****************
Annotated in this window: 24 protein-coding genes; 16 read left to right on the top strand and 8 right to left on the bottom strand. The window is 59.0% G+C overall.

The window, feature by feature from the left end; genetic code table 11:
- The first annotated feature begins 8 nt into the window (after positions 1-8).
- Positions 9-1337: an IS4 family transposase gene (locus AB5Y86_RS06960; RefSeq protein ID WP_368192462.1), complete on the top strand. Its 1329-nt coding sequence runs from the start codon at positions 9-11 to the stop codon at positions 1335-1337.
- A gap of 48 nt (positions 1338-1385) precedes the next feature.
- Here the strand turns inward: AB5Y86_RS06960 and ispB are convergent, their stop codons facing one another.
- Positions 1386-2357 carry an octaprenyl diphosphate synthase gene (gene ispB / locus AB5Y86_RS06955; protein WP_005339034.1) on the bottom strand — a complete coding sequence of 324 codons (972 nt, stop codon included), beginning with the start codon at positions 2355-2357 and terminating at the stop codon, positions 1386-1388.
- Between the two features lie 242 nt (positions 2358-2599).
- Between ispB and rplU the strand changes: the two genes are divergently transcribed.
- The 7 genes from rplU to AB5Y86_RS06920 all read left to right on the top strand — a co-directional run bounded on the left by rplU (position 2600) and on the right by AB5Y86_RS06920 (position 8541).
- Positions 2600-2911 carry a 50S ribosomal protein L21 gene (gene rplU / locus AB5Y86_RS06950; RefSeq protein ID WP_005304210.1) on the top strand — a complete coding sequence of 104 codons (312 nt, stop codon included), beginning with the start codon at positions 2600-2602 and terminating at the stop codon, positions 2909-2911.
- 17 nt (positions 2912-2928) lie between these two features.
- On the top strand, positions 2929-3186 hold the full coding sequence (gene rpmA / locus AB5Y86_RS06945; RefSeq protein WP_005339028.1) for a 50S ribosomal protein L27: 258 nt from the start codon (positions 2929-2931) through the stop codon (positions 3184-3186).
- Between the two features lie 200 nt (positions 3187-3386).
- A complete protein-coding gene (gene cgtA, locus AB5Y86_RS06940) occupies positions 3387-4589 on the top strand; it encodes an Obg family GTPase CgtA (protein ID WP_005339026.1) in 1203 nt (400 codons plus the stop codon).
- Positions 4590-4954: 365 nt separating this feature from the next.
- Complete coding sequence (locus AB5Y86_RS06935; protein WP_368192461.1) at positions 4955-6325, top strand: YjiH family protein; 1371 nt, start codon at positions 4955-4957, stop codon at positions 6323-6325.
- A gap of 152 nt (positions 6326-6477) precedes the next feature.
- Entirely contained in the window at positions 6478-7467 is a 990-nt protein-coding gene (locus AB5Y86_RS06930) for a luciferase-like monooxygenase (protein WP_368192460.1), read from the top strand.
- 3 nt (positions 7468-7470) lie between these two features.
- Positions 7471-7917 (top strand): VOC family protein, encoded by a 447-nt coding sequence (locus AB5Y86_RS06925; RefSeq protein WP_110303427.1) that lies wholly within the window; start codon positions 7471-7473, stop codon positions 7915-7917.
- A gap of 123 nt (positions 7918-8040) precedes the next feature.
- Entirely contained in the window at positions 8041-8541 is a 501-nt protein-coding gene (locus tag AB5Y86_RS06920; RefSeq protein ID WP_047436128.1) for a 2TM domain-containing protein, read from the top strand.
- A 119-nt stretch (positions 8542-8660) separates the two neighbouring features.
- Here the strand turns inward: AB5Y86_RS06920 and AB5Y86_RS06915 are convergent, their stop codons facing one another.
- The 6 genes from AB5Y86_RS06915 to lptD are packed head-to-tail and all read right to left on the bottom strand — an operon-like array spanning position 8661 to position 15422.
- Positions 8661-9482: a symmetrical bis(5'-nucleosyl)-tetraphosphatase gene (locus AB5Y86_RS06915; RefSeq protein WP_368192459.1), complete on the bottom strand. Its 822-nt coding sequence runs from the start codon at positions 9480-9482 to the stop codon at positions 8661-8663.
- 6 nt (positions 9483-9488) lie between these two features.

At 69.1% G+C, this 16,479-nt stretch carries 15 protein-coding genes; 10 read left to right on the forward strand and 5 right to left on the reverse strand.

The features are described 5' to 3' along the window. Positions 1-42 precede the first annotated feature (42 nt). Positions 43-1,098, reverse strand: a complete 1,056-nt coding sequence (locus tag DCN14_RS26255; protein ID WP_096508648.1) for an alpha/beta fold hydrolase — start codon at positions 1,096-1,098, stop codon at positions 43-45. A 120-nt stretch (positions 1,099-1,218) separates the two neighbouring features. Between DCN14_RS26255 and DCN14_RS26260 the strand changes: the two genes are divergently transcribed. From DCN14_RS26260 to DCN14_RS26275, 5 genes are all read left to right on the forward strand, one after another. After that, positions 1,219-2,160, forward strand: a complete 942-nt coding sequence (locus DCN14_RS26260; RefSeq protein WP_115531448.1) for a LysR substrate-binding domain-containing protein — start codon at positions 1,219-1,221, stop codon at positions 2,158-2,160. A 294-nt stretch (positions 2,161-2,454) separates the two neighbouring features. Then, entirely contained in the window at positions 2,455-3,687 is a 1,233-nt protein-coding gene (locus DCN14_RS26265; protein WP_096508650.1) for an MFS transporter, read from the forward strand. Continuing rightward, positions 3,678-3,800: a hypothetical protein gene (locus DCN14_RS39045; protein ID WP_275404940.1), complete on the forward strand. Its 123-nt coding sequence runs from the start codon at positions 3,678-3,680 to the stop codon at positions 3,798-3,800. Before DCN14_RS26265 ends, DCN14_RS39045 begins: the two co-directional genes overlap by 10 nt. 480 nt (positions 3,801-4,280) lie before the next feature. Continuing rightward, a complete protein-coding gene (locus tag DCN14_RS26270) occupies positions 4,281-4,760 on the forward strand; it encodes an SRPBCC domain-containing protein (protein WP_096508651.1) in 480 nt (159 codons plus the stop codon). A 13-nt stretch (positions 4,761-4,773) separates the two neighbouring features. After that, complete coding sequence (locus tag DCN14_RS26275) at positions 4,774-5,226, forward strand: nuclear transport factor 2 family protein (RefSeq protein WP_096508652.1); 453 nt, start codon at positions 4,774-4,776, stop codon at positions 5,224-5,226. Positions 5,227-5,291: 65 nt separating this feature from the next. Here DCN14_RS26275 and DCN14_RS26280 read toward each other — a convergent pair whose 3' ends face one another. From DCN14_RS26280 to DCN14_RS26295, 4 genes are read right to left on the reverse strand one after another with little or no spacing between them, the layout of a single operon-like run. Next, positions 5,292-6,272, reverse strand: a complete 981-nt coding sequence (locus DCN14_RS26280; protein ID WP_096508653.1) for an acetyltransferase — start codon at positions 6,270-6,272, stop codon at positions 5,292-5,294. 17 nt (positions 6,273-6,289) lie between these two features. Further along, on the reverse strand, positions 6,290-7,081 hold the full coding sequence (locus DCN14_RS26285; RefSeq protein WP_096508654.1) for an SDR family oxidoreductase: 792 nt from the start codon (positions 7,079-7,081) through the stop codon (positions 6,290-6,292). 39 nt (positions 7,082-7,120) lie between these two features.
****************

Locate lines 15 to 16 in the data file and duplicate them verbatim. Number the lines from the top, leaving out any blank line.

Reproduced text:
- A complete protein-coding gene (gene cgtA, locus AB5Y86_RS06940) occupies positions 3387-4589 on the top strand; it encodes an Obg family GTPase CgtA (protein ID WP_005339026.1) in 1203 nt (400 codons plus the stop codon).
- Positions 4590-4954: 365 nt separating this feature from the next.